on 13 September 2019 I visited Great Malvern, and on my list of things to see was the War Memorial. The War Memorial in the Priory is dealt with in a separate post.
The War Memorial is directly in front of the library and has no names inscribed on it. It is described as:
“WINGED SEMI-NUDE MALE FIGURE, REPRESENTING YOUTH, WITH ARMS STRETCHED UPWARDS HOLDING A FLAMING TORCH. THE FIGURE LOOKS UPWARDS TOWARDS THE TORCH. TREE ROOTS ARE WRAPPED AROUND THE FEET OF THE FIGURE, WHICH STANDS ON A STONE PLINTH AND FIVE STEPPED BASE. THE INSCRIPTION IS CARVED PROUD ON THE PLINTH.”
The inscriptions read:
12 O’Clock: “TO THOSE WHO/ NOBLY SERVED/ 1914-1919/ 1939-1945
6 O’Clock: “THEIR LIFE THEY/ GAVE THE LIGHT/ OF LIFE TO SAVE“
The memorial may be found at Google Earth co-ordinates 52.112887°, -2.326983°.
Sedgeberrow is a village and civil parish in the Wychavon district of Worcestershire, England, about 4.8 km south of Evesham. I first spotted the war memorial from the bus en route to Evesham and in early November 2018 made a trip to photograph it.
The memorial is next to the church of “St Mary the Virgin” and may be found at 52.045395°, -1.965749° and it really comprises 2 entities: A Crucifix, described as “Crucifix in stone under a canopy set on three steps. The inscription is on the risers of the steps.”
On the exterior wall of the church is affixed another plaque, and it is dedicated to those who served in The First World War. If I read it correctly there are 3 sets of brothers on the two memorials, although that would require additional research.
Unfortunately I was not able to access the church to see whether there were any memorials within it, and there are no formal CWGC graves in the churchyard.
I visited the village of Overbury in Worcestershire on 20 October 2018 to photograph the war graves and war memorial in St Faith’s Churchyard. The war memorial is incorporated in the lych gate which makes it hard to photograph the inscriptions on the sides. There are 5 CWGC graves in the churchyard.
Kemerton is a small village in a string of villages between Tewkesbury and Evesham. I visited the village to photograph the memorial on 20/10/2018.
The War Memorial is described as a “Latin Limestone Cross atop a tall shaft, which is on a 5 stage base. The design of the cross was adapted from an ancient village cross in the village of Laycock.” (https://www.iwm.org.uk/memorials/item/memorial/32460). It was unveiled on 9 January 1921, and was made by Sir Herbert Baker RA (possibly the architect?), Messrs E T Taylor of Tewkesbury and Mr A Stanley of Kemerton. It is a Grade II listed structure.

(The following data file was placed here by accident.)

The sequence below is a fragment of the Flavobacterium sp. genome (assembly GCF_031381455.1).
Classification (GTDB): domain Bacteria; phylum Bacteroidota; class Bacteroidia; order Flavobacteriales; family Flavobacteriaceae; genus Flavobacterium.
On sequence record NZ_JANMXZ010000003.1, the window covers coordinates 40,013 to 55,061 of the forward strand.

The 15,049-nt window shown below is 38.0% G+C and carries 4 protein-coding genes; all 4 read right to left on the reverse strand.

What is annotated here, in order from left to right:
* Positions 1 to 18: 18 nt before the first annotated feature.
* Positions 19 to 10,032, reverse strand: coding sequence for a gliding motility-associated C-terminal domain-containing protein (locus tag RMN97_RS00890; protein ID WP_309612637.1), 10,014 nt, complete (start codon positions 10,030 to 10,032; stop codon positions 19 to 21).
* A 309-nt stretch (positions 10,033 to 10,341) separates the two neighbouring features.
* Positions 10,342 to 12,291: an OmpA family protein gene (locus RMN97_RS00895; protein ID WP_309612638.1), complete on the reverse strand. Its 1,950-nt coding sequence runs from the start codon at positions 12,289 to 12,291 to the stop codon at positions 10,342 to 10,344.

There are 20 names from the First World War and 7 from the Second World War on the memorial.
The memorial may be found at Google Earth co-ordinates: 52.033202°, -2.079959°.
The Anglo Boer War Memorial in Evesham, Worcestershire is technically not a memorial as we know it. Rather, it commemorates men who volunteered for active service in the ABW. It would be interesting to know how many of them came back alive, and which may have died in combat or as a result of Enteric Fever. It may be found on the wall of the Town Hall and is easily overlooked.
The principal war memorial in Evesham, Worcestershire, may be found in the Abbey park overlooking the River Avon.
The memorial is a wide one and it stands on the edge of a sloped embankment, so getting the whole memorial in from straight in front is almost impossible as the camera would no longer be able to see the lower half.
It consists of a curved limestone screen wall with a pedestal topped by a bronze sculpture of a soldier wearing his helmet at a jaunty angle and carrying a slung rifle with bayonet attached.
The soldier is the work of Henry Poole R.A and is a particularly good one because it really could be the poster figure for the Old Contemptibles that held the line in the opening months of the First World War.
There are four name panels (2 per side, World War 1 on the 2 inner panels), commemorating the men from Evesham that fought and died in the First and Second World Wars, and commemorative inscriptions. It was unveiled on 7 August 1921. Google Earth co-ordinates for the memorial are: 52.090656°, -1.946112°.
The Memorial was restored in 2014 following a grant from War Memorials Trust.
The Memorial to the Men of Worcestershire who lost their lives in the Boer War stands outside Worcester Cathedral.
The Memorial is a bronze depiction of a soldier of the Worcester Regiment kneeling as he prepares to fire his last cartridge. A winged figure said to represent “Immortality” stands above him with a palm branch in one hand, and in the other hand a sheathed sword with laurel wreath on it. It was unveiled on 23 September 1908 by Lt. Gen. the Hon. Sir N. G. Lyttleton. The monument was restored in 2005. The sculptor was William Robert Colton and it is a grade II listed object.
There is an additional inscription on the base of the memorial that is not as legible.
Their bodies were buried in peace
but their name liveth forevermore
Inside the Cathedral there is an additional Roll of Honour.